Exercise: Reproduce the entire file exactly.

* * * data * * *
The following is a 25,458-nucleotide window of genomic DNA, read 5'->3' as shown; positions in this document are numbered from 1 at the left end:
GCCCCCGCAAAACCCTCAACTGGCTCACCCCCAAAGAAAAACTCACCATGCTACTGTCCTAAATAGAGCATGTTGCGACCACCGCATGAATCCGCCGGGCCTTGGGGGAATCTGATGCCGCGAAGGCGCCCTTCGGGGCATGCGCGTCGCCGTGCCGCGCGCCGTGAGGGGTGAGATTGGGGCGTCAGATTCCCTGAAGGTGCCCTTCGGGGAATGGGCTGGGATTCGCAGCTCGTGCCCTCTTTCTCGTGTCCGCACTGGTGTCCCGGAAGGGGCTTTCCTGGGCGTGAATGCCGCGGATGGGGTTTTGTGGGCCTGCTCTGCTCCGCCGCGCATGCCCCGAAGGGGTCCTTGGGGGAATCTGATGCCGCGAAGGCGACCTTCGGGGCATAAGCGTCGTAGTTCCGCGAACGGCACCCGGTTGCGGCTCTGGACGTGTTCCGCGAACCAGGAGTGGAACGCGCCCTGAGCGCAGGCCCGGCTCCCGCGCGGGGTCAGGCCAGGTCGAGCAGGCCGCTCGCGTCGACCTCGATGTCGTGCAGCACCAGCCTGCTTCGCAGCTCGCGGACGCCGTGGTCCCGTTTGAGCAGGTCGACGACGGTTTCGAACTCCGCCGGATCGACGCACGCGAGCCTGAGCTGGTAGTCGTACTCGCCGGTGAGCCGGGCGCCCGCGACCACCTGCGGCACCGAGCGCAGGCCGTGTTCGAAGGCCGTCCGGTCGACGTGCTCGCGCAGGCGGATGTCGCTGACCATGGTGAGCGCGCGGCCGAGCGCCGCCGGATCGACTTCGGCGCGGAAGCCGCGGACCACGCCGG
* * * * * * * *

The following is a 25,458-nucleotide window of genomic DNA, read 5'->3' as shown; positions in this document are numbered from 1 at the left end:
GCCCCCGCAAAACCCTCAACTGGCTCACCCCCAAAGAAAAACTCACCATGCTACTGTCCTAAATAGAGCATGTTGCGACCACCGCATGAATCCGCCGGGCCTTGGGGGAATCTGATGCCGCGAAGGCGCCCTTCGGGGCATGCGCGTCGCCGTGCCGCGCGCCGTGAGGGGTGAGATTGGGGCGTCAGATTCCCTGAAGGTGCCCTTCGGGGAATGGGCTGGGATTCGCAGCTCGTGCCCTCTTTCTCGTGTCCGCACTGGTGTCCCGGAAGGGGCTTTCCTGGGCGTGAATGCCGCGGATGGGGTTTTGTGGGCCTGCTCTGCTCCGCCGCGCATGCCCCGAAGGGGTCCTTGGGGGAATCTGATGCCGCGAAGGCGACCTTCGGGGCATAAGCGTCGTAGTTCCGCGAACGGCACCCGGTTGCGGCTCTGGACGTGTTCCGCGAACCAGGAGTGGAACGCGCCCTGAGCGCAGGCCCGGCTCCCGCGCGGGGTCAGGCCAGGTCGAGCAGGCCGCTCGCGTCGACCTCGATGTCGTGCAGCACCAGCCTGCTTCGCAGCTCGCGGACGCCGTGGTCCCGTTTGAGCAGGTCGACGACGGTTTCGAACTCCGCCGGATCGACGCACGCGAGCCTGAGCTGGTAGTCGTACTCGCCGGTGAGCCGGGCGCCCGCGACCACCTGCGGCACCGAGCGCAGGCCGTGTTCGAAGGCCGTCCGGTCGACGTGCTCGCGCAGGCGGATGTCGCTGACCATGGTGAGCGCGCGGCCGAGCGCCGCCGGATCGACTTCGGCGCGGAAGCCGCGGACCACGCCGG